Braverman drew loud applause while mocking a comment by Starmer earlier this year that 99.9% of women “don’t have a penis.” She joked that she couldn’t rule Starmer out from running to be Labour’s first female leader, alluding to the party’s record of only ever being led by men.
Given that her role includes responsibility for immigration policy, her comments on that topic were particularly revealing. The government, she said, needed to deliver an economy that was “less dependent on low-skilled foreign labor,” as outlined in its election-winning manifesto from 2019.
She warned that high immigration levels threaten the “national character,” even though Britain has depended for decades on waves of immigration to fill jobs in health care, hospitality and agriculture. Braverman, whose own parents are of Indian origin and emigrated to Britain from Kenya and Mauritius in the 1960s, drew criticism last month for trying to justify a new police initiative by blaming “British Pakistani men” for preying on “young white English girls.”
Sunak spokesman Max Blain said the prime minister’s office had been aware of the home secretary’s speech and it had been signed off “in the usual way.”
“She continues to represent the UK government views on all issues relating to the Home Office, as you would expect,” Blain told reporters.
Jennifer Cassidy, a lecturer in diplomatic studies at the University of Oxford, questioned why Sunak hadn’t yet made more of an effort to rein in Braverman’s rhetoric.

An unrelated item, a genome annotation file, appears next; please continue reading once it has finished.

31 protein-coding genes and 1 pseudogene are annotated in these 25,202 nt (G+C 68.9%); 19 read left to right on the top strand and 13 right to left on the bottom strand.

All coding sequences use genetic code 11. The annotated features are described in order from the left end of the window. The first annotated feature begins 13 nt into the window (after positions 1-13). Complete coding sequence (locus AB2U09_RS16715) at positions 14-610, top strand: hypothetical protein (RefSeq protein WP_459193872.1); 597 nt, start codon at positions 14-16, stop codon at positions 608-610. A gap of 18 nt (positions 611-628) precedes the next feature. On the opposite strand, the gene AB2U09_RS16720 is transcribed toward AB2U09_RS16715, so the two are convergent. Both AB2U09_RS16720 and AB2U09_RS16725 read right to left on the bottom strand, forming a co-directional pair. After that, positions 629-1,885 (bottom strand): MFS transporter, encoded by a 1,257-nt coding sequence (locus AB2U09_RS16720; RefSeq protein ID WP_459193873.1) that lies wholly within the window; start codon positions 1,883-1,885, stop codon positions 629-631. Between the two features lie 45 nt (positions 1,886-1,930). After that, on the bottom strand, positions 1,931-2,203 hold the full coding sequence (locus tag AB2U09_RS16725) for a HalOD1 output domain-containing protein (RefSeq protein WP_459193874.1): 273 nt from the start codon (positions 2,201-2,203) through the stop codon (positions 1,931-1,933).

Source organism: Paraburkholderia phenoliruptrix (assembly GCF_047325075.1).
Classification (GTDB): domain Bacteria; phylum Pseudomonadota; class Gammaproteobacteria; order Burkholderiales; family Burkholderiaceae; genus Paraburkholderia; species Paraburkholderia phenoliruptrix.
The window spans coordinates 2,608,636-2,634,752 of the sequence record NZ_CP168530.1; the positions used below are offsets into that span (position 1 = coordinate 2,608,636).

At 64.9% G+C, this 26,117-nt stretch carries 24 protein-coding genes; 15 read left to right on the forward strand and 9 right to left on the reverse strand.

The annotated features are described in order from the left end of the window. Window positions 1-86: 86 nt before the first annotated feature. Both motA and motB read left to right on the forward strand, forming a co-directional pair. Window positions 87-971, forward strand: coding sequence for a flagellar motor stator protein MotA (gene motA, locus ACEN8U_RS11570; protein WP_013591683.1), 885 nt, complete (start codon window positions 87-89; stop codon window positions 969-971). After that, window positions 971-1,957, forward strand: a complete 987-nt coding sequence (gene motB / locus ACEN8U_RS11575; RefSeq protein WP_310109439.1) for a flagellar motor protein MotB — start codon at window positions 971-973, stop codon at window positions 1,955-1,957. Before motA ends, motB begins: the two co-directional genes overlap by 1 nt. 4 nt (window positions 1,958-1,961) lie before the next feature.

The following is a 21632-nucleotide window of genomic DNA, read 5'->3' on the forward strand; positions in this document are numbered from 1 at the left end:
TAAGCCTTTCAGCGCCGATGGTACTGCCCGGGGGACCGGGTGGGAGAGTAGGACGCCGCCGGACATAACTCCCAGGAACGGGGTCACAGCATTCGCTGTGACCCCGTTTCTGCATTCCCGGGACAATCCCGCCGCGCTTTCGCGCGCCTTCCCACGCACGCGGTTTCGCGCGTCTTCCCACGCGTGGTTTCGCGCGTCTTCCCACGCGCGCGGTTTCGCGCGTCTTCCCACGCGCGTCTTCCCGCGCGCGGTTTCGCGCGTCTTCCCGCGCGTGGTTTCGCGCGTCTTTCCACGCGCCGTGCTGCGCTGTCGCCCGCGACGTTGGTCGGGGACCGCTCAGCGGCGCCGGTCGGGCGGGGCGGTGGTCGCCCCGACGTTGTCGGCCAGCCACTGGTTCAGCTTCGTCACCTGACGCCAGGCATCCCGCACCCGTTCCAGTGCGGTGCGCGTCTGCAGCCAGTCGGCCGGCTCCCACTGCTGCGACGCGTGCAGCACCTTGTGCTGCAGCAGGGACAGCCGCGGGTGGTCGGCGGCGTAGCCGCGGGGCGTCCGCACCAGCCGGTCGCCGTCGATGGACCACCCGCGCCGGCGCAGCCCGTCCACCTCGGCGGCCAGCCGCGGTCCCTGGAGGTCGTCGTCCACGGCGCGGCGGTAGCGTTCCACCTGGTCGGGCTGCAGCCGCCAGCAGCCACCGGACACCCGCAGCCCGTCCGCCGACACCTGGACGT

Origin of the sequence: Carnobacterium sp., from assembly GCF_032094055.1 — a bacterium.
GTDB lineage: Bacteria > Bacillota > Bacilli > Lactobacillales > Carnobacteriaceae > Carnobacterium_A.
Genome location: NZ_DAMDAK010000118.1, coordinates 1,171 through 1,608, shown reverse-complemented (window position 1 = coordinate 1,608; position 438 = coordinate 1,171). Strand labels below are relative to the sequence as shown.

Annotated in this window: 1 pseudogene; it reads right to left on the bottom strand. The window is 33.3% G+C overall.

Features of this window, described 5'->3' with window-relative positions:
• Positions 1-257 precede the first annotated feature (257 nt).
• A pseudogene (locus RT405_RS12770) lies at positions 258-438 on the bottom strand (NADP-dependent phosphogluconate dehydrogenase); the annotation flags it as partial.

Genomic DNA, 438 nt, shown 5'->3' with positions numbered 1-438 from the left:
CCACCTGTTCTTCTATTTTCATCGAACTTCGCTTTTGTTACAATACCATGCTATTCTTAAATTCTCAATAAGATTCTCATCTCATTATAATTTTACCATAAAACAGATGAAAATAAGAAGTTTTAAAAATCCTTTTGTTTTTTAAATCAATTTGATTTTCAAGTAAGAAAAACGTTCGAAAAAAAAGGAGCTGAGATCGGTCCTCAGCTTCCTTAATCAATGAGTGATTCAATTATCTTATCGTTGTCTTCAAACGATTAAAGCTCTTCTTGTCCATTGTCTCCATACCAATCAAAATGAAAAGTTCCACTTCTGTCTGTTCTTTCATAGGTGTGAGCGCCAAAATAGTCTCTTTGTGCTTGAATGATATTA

“This is because, firstly, he may be simply too weak to stand up to her, or secondly, he shares these ideals and values, or third, he knows culture wars and divisive rhetoric is the key to electoral success,” Cassidy said. “Perhaps we will see which one comes through in the next general election campaign.”
The prime minister must call a general election by January 2025 at the latest. After a brief respite for Sunak during which the damaging local election results were eclipsed by the long weekend of celebrations for the coronation of King Charles III, his party started to actively debate them.
The Tories are on their third leader in less than a year after ousting first Boris Johnson following a series of scandals over illegal partying during the pandemic and misbehavior by members of his government, and then Truss when she roiled the markets with her economic policies during her seven weeks in power — the shortest premiership ever.
Sunak was due to spend Monday evening wooing back recalcitrant Tory backbenchers by throwing a drinks party in the garden of his Downing Street residence.
Braverman was received warmly by the conservative audience in the Westminster church hall where she delivered her speech. Under current rules, in any party leadership contest, she’d have to convince enough Tory MPs to back her before a vote of the party’s wider membership. Rivals would likely include fellow cabinet members Penny Mordaunt, Kemi Badenoch and James Cleverly.
“If Rishi Sunak is going to get to the next election, he will have to discipline a party with an ambitious cabinet, nervous backbench and ideologues,” Shah said. “None of his numerous predecessors have managed it.”
--With assistance from Lucy White.